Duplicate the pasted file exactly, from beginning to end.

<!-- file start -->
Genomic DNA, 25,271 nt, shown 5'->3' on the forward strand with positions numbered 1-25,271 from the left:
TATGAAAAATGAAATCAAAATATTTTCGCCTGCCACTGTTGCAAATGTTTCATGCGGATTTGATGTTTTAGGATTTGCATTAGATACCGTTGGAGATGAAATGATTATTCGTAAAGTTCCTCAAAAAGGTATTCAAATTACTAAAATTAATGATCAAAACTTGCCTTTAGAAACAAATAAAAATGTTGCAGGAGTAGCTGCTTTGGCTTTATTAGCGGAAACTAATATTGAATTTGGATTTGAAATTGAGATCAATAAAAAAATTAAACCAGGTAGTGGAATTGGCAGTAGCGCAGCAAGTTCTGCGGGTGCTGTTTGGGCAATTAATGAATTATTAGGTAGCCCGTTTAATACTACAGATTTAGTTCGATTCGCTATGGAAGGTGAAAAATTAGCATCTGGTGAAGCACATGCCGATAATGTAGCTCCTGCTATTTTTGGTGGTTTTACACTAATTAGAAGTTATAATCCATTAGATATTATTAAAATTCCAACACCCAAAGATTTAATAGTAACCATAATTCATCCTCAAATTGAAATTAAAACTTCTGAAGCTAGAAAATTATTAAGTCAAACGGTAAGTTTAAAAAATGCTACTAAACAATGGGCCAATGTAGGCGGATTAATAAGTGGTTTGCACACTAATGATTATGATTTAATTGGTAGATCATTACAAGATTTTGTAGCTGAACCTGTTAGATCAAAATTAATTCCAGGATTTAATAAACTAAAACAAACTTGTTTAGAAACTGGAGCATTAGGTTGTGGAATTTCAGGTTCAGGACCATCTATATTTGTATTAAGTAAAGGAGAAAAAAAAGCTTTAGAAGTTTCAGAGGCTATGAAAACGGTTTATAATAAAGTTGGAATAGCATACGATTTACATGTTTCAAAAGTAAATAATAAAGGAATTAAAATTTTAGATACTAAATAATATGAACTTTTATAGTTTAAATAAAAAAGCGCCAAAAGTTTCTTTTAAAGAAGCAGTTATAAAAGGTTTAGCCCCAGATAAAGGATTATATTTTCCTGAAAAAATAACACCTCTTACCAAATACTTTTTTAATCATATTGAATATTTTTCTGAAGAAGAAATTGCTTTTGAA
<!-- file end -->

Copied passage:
Genomic DNA, 25,271 nt, shown 5'->3' on the forward strand with positions numbered 1-25,271 from the left:
TATGAAAAATGAAATCAAAATATTTTCGCCTGCCACTGTTGCAAATGTTTCATGCGGATTTGATGTTTTAGGATTTGCATTAGATACCGTTGGAGATGAAATGATTATTCGTAAAGTTCCTCAAAAAGGTATTCAAATTACTAAAATTAATGATCAAAACTTGCCTTTAGAAACAAATAAAAATGTTGCAGGAGTAGCTGCTTTGGCTTTATTAGCGGAAACTAATATTGAATTTGGATTTGAAATTGAGATCAATAAAAAAATTAAACCAGGTAGTGGAATTGGCAGTAGCGCAGCAAGTTCTGCGGGTGCTGTTTGGGCAATTAATGAATTATTAGGTAGCCCGTTTAATACTACAGATTTAGTTCGATTCGCTATGGAAGGTGAAAAATTAGCATCTGGTGAAGCACATGCCGATAATGTAGCTCCTGCTATTTTTGGTGGTTTTACACTAATTAGAAGTTATAATCCATTAGATATTATTAAAATTCCAACACCCAAAGATTTAATAGTAACCATAATTCATCCTCAAATTGAAATTAAAACTTCTGAAGCTAGAAAATTATTAAGTCAAACGGTAAGTTTAAAAAATGCTACTAAACAATGGGCCAATGTAGGCGGATTAATAAGTGGTTTGCACACTAATGATTATGATTTAATTGGTAGATCATTACAAGATTTTGTAGCTGAACCTGTTAGATCAAAATTAATTCCAGGATTTAATAAACTAAAACAAACTTGTTTAGAAACTGGAGCATTAGGTTGTGGAATTTCAGGTTCAGGACCATCTATATTTGTATTAAGTAAAGGAGAAAAAAAAGCTTTAGAAGTTTCAGAGGCTATGAAAACGGTTTATAATAAAGTTGGAATAGCATACGATTTACATGTTTCAAAAGTAAATAATAAAGGAATTAAAATTTTAGATACTAAATAATATGAACTTTTATAGTTTAAATAAAAAAGCGCCAAAAGTTTCTTTTAAAGAAGCAGTTATAAAAGGTTTAGCCCCAGATAAAGGATTATATTTTCCTGAAAAAATAACACCTCTTACCAAATACTTTTTTAATCATATTGAATATTTTTCTGAAGAAGAAATTGCTTTTGAA